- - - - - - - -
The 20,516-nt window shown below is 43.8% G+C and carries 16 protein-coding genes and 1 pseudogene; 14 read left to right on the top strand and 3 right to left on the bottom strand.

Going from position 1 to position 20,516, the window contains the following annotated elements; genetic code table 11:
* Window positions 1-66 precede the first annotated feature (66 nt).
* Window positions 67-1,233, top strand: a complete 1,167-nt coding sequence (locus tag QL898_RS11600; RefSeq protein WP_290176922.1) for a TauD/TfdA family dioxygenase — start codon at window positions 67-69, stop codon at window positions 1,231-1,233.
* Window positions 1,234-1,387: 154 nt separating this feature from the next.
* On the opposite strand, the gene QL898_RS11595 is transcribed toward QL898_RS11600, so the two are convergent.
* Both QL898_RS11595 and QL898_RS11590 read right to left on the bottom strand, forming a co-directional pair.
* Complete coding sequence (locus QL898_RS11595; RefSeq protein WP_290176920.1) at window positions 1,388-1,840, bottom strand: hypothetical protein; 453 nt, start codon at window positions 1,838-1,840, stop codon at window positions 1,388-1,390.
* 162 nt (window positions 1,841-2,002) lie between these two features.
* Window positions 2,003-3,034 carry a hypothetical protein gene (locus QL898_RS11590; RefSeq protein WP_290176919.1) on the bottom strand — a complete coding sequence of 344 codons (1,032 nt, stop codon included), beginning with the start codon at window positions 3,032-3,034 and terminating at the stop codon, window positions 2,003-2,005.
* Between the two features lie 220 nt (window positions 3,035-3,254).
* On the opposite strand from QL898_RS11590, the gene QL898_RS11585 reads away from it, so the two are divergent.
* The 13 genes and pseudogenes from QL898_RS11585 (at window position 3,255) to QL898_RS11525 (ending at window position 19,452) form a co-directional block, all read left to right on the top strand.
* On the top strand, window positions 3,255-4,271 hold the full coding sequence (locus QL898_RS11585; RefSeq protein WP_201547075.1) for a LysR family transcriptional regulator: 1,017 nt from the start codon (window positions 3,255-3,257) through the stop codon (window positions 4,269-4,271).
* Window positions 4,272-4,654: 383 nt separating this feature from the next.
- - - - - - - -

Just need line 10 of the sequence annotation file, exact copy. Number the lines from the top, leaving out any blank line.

* Window positions 2,003-3,034 carry a hypothetical protein gene (locus QL898_RS11590; RefSeq protein WP_290176919.1) on the bottom strand — a complete coding sequence of 344 codons (1,032 nt, stop codon included), beginning with the start codon at window positions 3,032-3,034 and terminating at the stop codon, window positions 2,003-2,005.